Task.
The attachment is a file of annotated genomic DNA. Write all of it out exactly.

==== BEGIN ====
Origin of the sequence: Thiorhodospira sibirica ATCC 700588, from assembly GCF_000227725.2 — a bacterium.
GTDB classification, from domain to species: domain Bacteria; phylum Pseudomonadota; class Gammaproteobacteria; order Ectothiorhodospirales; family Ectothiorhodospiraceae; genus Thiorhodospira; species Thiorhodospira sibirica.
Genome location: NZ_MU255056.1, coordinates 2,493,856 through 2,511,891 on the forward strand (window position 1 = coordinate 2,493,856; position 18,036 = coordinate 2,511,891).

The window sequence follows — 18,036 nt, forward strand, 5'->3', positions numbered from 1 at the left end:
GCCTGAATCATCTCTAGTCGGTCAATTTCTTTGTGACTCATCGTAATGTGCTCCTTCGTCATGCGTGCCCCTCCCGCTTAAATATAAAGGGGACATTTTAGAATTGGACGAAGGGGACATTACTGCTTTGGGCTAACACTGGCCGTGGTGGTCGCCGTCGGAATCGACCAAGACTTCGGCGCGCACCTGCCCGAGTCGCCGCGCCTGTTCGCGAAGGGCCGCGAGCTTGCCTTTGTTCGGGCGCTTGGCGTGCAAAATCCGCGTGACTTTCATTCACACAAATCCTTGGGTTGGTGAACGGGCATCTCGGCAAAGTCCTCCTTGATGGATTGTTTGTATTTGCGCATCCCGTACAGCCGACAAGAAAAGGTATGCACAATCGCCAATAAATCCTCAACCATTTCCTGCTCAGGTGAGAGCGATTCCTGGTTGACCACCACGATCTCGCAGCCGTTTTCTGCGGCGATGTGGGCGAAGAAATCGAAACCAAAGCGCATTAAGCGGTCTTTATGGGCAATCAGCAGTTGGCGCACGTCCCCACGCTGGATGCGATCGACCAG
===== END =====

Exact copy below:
Origin of the sequence: Thiorhodospira sibirica ATCC 700588, from assembly GCF_000227725.2 — a bacterium.
GTDB classification, from domain to species: domain Bacteria; phylum Pseudomonadota; class Gammaproteobacteria; order Ectothiorhodospirales; family Ectothiorhodospiraceae; genus Thiorhodospira; species Thiorhodospira sibirica.
Genome location: NZ_MU255056.1, coordinates 2,493,856 through 2,511,891 on the forward strand (window position 1 = coordinate 2,493,856; position 18,036 = coordinate 2,511,891).

The window sequence follows — 18,036 nt, forward strand, 5'->3', positions numbered from 1 at the left end:
GCCTGAATCATCTCTAGTCGGTCAATTTCTTTGTGACTCATCGTAATGTGCTCCTTCGTCATGCGTGCCCCTCCCGCTTAAATATAAAGGGGACATTTTAGAATTGGACGAAGGGGACATTACTGCTTTGGGCTAACACTGGCCGTGGTGGTCGCCGTCGGAATCGACCAAGACTTCGGCGCGCACCTGCCCGAGTCGCCGCGCCTGTTCGCGAAGGGCCGCGAGCTTGCCTTTGTTCGGGCGCTTGGCGTGCAAAATCCGCGTGACTTTCATTCACACAAATCCTTGGGTTGGTGAACGGGCATCTCGGCAAAGTCCTCCTTGATGGATTGTTTGTATTTGCGCATCCCGTACAGCCGACAAGAAAAGGTATGCACAATCGCCAATAAATCCTCAACCATTTCCTGCTCAGGTGAGAGCGATTCCTGGTTGACCACCACGATCTCGCAGCCGTTTTCTGCGGCGATGTGGGCGAAGAAATCGAAACCAAAGCGCATTAAGCGGTCTTTATGGGCAATCAGCAGTTGGCGCACGTCCCCACGCTGGATGCGATCGACCAG